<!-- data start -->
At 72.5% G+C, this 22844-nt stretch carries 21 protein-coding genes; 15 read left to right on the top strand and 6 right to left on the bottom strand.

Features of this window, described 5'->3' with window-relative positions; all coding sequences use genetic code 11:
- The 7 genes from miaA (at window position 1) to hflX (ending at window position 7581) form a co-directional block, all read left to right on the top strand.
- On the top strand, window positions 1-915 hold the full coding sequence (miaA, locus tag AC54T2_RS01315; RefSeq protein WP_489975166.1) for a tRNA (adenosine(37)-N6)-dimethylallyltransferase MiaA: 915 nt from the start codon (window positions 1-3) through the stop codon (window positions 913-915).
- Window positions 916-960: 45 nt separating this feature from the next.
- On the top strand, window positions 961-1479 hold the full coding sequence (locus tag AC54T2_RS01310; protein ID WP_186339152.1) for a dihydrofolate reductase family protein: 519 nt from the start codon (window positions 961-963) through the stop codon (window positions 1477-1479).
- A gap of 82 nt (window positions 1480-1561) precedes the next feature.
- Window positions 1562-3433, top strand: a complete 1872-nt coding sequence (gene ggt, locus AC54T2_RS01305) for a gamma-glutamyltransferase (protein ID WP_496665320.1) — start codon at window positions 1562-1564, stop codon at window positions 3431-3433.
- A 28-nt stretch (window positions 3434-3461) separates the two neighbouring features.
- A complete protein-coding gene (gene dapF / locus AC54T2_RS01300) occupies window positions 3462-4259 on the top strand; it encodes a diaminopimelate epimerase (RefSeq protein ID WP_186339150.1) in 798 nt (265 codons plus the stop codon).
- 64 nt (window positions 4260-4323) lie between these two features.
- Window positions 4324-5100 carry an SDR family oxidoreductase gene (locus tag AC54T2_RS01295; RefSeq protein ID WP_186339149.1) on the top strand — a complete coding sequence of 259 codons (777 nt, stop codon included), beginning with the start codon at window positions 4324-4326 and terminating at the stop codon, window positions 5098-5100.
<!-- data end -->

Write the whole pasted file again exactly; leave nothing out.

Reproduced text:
At 72.5% G+C, this 22844-nt stretch carries 21 protein-coding genes; 15 read left to right on the top strand and 6 right to left on the bottom strand.

Features of this window, described 5'->3' with window-relative positions; all coding sequences use genetic code 11:
- The 7 genes from miaA (at window position 1) to hflX (ending at window position 7581) form a co-directional block, all read left to right on the top strand.
- On the top strand, window positions 1-915 hold the full coding sequence (miaA, locus tag AC54T2_RS01315; RefSeq protein WP_489975166.1) for a tRNA (adenosine(37)-N6)-dimethylallyltransferase MiaA: 915 nt from the start codon (window positions 1-3) through the stop codon (window positions 913-915).
- Window positions 916-960: 45 nt separating this feature from the next.
- On the top strand, window positions 961-1479 hold the full coding sequence (locus tag AC54T2_RS01310; protein ID WP_186339152.1) for a dihydrofolate reductase family protein: 519 nt from the start codon (window positions 961-963) through the stop codon (window positions 1477-1479).
- A gap of 82 nt (window positions 1480-1561) precedes the next feature.
- Window positions 1562-3433, top strand: a complete 1872-nt coding sequence (gene ggt, locus AC54T2_RS01305) for a gamma-glutamyltransferase (protein ID WP_496665320.1) — start codon at window positions 1562-1564, stop codon at window positions 3431-3433.
- A 28-nt stretch (window positions 3434-3461) separates the two neighbouring features.
- A complete protein-coding gene (gene dapF / locus AC54T2_RS01300) occupies window positions 3462-4259 on the top strand; it encodes a diaminopimelate epimerase (RefSeq protein ID WP_186339150.1) in 798 nt (265 codons plus the stop codon).
- 64 nt (window positions 4260-4323) lie between these two features.
- Window positions 4324-5100 carry an SDR family oxidoreductase gene (locus tag AC54T2_RS01295; RefSeq protein ID WP_186339149.1) on the top strand — a complete coding sequence of 259 codons (777 nt, stop codon included), beginning with the start codon at window positions 4324-4326 and terminating at the stop codon, window positions 5098-5100.